"As you can see, the Planning Phase lies between the Envisioning and Developing Phases. The purpose of Planning is to take the common vision we built in Envisioning and transform it into concrete plans for Developing. It's one thing to say, 'We want an application that does thus-and-so.' It's another thing entirely to be able to say, 'And this is how we're going to build it.'
"To get from the vision to the plans, here is the process we will follow." The next transparency showed a flow chart. "First, we'll work our way through the MSF Design Process, which I'll talk about in a minute. The output of that work goes into the main deliverable for Planning, the Functional Specification. Based on the Functional Spec, we then develop a Master Project Plan and a Master Project Schedule. Those three documents—the Specification, the Plan, and the Schedule—drive the Developing Phase. Any questions so far?"
"So the Functional Spec is where we get down to the nitty-gritty detail of the application?" asked Marta.
"That's right," said Dan. "Only when we've agreed on that can we finalize our plans for the remainder of the project, and only after we've finalized our plans can we do the final schedule." He turned to a new page in his project notebook. "Does anyone remember where the plan and schedule come from?"
Marta and Marilou both began thumbing furiously through their notebooks, and Marta mumbled, "I seem to remember something about 'top-down versus bottom-up scheduling,' but I can't find it."
Tim leaned over to look at Dan's notebook, then leaned back toward Marta and stage-whispered, "Try page 56." He grinned at Dan as everyone else turned to the correct page, and Marta said triumphantly, "The project plan and schedule are a compilation of our individual plans and schedules."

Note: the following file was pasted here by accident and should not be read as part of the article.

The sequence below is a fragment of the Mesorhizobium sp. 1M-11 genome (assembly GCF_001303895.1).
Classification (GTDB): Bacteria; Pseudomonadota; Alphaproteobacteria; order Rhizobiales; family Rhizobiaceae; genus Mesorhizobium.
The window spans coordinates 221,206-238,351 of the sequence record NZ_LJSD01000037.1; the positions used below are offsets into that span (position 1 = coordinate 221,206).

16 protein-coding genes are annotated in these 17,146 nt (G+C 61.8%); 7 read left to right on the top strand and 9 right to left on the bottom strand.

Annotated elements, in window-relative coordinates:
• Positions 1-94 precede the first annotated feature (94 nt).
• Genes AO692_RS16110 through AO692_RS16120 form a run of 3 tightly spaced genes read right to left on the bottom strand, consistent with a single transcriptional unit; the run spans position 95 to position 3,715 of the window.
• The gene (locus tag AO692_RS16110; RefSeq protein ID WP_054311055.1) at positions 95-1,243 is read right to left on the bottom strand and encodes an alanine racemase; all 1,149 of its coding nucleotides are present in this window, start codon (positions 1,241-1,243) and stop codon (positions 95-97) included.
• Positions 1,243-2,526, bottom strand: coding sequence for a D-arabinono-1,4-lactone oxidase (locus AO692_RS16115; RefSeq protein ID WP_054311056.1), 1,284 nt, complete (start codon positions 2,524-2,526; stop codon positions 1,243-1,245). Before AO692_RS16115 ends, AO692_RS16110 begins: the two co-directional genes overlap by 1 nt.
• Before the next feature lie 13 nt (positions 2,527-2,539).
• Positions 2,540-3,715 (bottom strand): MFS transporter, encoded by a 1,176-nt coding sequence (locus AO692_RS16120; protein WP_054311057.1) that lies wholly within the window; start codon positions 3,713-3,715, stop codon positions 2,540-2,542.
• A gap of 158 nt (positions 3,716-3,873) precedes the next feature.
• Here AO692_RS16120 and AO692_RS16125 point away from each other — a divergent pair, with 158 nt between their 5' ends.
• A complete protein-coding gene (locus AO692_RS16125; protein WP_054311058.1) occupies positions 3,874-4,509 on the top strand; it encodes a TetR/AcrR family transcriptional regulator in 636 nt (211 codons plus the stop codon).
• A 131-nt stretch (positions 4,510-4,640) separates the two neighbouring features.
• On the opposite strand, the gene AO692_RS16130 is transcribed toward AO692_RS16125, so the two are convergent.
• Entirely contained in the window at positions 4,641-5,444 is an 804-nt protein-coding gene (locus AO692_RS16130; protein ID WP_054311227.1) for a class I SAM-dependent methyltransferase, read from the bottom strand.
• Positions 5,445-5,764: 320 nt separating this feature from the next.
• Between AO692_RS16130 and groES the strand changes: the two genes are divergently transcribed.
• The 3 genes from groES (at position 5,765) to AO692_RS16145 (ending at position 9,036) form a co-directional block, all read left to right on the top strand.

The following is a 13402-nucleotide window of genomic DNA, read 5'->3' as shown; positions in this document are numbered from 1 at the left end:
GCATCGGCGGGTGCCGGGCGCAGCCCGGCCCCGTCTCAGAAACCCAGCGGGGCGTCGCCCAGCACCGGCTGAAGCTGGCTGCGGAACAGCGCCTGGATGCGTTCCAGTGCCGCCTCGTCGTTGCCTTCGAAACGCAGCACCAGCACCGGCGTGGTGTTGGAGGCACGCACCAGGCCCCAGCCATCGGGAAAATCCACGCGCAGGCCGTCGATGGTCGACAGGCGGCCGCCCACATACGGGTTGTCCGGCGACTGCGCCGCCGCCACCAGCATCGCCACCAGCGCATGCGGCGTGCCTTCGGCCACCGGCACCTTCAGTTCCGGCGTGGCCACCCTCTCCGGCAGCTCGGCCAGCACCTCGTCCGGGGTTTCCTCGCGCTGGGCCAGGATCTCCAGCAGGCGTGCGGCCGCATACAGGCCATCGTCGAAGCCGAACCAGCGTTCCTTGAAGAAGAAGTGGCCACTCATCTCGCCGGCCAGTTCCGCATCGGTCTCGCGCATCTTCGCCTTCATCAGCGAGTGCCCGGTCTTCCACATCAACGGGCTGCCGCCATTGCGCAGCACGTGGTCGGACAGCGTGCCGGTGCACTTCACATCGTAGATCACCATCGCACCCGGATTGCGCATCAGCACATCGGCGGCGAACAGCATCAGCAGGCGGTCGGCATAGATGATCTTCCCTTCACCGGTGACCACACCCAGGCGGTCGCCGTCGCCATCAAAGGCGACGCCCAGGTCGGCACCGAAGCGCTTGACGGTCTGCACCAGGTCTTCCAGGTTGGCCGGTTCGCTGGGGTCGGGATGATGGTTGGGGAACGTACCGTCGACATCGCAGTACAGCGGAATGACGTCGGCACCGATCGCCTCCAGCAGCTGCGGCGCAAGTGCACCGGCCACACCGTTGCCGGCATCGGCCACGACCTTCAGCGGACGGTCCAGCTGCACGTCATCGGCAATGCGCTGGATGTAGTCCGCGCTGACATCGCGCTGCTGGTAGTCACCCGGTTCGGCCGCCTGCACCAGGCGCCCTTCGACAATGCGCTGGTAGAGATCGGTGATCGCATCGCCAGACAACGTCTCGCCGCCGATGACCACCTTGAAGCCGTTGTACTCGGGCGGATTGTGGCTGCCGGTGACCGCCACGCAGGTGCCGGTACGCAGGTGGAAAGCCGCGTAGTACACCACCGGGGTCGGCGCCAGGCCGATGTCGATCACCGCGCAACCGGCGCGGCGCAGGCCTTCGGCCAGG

"Exactly right," said Dan, smiling, "even if you did get help from the peanut gallery over here." He put a new transparency on the overhead. "Let's take a look at what each of you is supposed to focus on during this phase, and what plans and schedules you each deliver."
|Product Management||Requirements gathering; in charge of conceptual design||Communications||Communications|
|Program Management||Overall design; in charge of logical design; Functional Spec||Master Project Plan||Master Project Schedule|
|Development||In charge of physical design; proof-of-concept work||Development||Development|
|User education||Analyzes user needs; user support plans; evaluate design for usability||User education and support; usability testing||User education and support; usability testing|
|Testing||Evaluate design for testability; methods and metrics for bug/issue tracking||Testing; bug/issue tracking||Testing|
|Logistics||Evaluate design for deployability, manageability, supportability, and total cost of ownership||Deployment; support||Deployment; support|
Dan explained the deliverables each of them was responsible for. "The final deliverable is a revision of the Master Risk Assessment Document, which we'll do toward the end. Any questions?"
Marta and Marilou raised their hands at almost the same time, but Marilou put hers down again. "I bet you're going to ask the same thing I am, so you go ahead." Marta turned to Dan. "Looking at these deliverables, I'm not sure I know how to pull this off. I'm not a developer. How do I evaluate the design for testability, for instance? And how does Marilou evaluate for support?"
"Good questions, Marta. The short answer is that I've got some extra material for both of you, along with some books for you to look through. I'll also be working with both of you individually, just as I have with Jane on her conceptual design work, which we'll see in a moment. And I'll give you the contact information for the people who filled these roles on the project at my old law firm. They said you could call them if you needed to."
Marilou gave a thumbs-up. "I figured you'd have planned ahead, Dan. Thanks!"
"Not a problem. Remember, I want you all to be successful. Now let's take a look at how we design an application."